Saturday, September 9, 2017

Jerome Gambit: Game of the Year?

Of course, when it comes to selecting Jerome Gambit games, it is always pleasant to find one that shows a powerful attack. In the following game, Black is quite willing to mix it up with his opponent. White, however, has more sacrifices in store, and the board quickly erupts in flames. Certainly this battle bids for Jerome Gambit game of the year!

Wall, Bill - Bojovic, Dejan, 2017

1.e4 e5 2.Nf3 Nc6 3.Bc4 Bc5 4.Bxf7+ 

4...Kxf7 5.Nxe5+ Nxe5 6.d4 Bxd4 7.Qxd4 Qe7 

Protecting the Knight, while establishing a veiled threat against the e-pawn and the King behind it.

8.O-O Nf6

An improvement over 8...c5 9.Qd5+ Qe6 10.Qxc5 Ne7 11.f4 d6 12.fxe5+ Black resigned, Wall,B - Anonymous,, 2016.

9.Nc3 Nc6 

Probably better than 9...c6 10.f4 Ng6 11.e5 Ng4 12.h3 Nh6 13.f5 Nh4 14.f6 gxf6 15.exf6 Nf3+ 16.Rxf3 Qe6 17.Bxh6 Rg8 18.Qd3 d5 19.Qxh7+ Ke8 20.f7+ Black resigned, Wall,B - Guest2327120,, 2014

10.Qd3 Nb4 11.Qc4+ Kf8 

Black would have done better to complicate things with 11...d5 12.exd5 Nxc2

12.e5 Nh5 

Black's Knights do not impress.

Stockfish 8, which always seems to keep an eye out for the draw, recommends 12...Ne8 13.Qf4+ Kg8 14.Qc4+ Kf8 and repetition. I can't see Bill wanting to wrap things up so quickly - at the cost of surrendering a half point.


Protecting the e-pawn and considering possible pawn advances. Also available was the fork of the two Knights, 13.Qg4.


The Rook on a1 looks like a good target, but this adventure will not turn out well. 

14.Nd5 Qe6 15.Qxc7 

It is not easy to see that 15.f5 is playable, as after 15...Qc6 16.Qe4 Black would have 16...Nxa1. However, White would have complex but strong play after either 17.Bg5!? or 17.f6.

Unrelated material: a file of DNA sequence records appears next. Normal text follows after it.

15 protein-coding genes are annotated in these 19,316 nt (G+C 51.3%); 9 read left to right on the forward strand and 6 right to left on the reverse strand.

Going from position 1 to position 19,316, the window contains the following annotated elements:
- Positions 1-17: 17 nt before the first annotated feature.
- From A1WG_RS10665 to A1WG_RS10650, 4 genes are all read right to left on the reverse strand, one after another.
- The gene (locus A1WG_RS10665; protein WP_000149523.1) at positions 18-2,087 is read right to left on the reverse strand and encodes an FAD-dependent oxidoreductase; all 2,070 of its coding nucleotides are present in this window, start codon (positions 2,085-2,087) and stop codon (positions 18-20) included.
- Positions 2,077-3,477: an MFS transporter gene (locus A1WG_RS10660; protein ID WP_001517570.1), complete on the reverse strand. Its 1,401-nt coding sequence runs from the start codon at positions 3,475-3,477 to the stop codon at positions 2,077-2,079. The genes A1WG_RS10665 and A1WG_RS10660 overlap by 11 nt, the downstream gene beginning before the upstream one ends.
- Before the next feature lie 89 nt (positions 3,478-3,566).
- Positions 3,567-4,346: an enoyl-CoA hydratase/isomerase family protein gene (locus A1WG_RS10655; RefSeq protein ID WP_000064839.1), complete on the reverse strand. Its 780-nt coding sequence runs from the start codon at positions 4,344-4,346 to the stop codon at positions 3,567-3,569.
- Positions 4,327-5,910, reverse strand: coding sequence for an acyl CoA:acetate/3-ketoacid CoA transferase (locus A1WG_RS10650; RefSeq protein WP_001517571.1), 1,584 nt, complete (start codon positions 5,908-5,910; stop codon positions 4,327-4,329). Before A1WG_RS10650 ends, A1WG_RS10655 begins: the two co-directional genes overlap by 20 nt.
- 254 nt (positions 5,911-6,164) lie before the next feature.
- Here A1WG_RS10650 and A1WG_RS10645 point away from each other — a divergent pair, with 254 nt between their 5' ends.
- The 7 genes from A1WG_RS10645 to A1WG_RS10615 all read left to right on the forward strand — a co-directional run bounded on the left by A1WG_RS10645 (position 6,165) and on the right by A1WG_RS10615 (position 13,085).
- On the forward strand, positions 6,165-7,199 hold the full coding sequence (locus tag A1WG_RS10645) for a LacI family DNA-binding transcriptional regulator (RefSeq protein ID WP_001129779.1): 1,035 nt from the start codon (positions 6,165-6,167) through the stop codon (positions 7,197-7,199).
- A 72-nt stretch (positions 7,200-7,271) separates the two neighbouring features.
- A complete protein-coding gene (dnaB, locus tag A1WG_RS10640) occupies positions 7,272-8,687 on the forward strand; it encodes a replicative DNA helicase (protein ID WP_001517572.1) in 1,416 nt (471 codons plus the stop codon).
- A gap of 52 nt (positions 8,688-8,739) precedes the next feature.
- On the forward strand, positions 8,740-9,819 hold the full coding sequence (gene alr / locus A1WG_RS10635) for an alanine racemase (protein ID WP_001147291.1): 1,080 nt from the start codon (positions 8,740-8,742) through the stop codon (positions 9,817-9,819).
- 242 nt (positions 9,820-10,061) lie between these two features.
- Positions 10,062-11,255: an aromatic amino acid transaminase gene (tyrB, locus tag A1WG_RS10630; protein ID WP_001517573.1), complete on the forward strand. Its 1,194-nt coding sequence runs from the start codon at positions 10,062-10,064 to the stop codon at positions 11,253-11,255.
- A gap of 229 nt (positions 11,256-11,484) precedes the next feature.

White's choice in the game is practical, and still offers the Rook sacrifice. Black would now do better to decline it with 15...Qxd5 16.Qxc2 d6 17.Be3 Qf7 18.Rad1 Bf5 although White would be at least even in a complicated position.

15...Nxa1 16.f5 

Bill's idea - offer more material!


The only move that avoids checkmate. Wow.

17.Qd8+ Kf7 18.e6+ dxe6 19.fxe6+ Kxe6 

20.Re1+ Qe5 21.Rxe5+ Kxe5 22.Qxh8 Nc2 23.Qe8+ Black resigned

For the moment Black has two Knights and a Rook for his Queen, but he is going to drop the piece on h5 right away. The placement of his King, and the agility of the enemy Queen guarantee that another piece, as well as a few pawns, will also disappear soon after.

Thursday, September 7, 2017

Jerome Gambit: Shortening the Pain

Of course, given a selection of Jerome Gambit games, it is always fun to find a short win for White. Often the game is a good lesson in "crime and punishment". 

Wall, Bill - Guest2614882, 2017

 1.e4 e5 2.Nf3 Nc6 3.Bc4 Bc5 4.Bxf7+ 

4...Kxf7 5.Nxe5+ Nxe5 6.d4 Bxd4 7.Qxd4 d6 

8.O-O Ne7 9.f4 N7c6 

You attack my Knight, I will attack your Queen.

Sometimes this strategy works, but here things are about to become difficult for Black.

10.fxe5+ Ke7 

As will quickly become clear, 10...Ke8 was necessary.

11.exd6+ Ke6 

Finding the short way to the end of the game. There was only suffering after 11...Qxd6, e.g. 12.Qxg7+ Ke8 13.Qxh8+ Kd7 14.Be3 b6 15.Nc3 Nd4 16.Bxd4 h6 17.Rf7+ Kc6 18.Rf6 Qxf6 19.Qxf6+ etc.

12.Qd5+ Kd7 13.Qf5+ Kxd6 14.Qd5+ Ke7 15.Bg5+ Ke8 16.Qf7 checkmate

Tuesday, September 5, 2017

Jerome Gambit: Next Comes Home Brew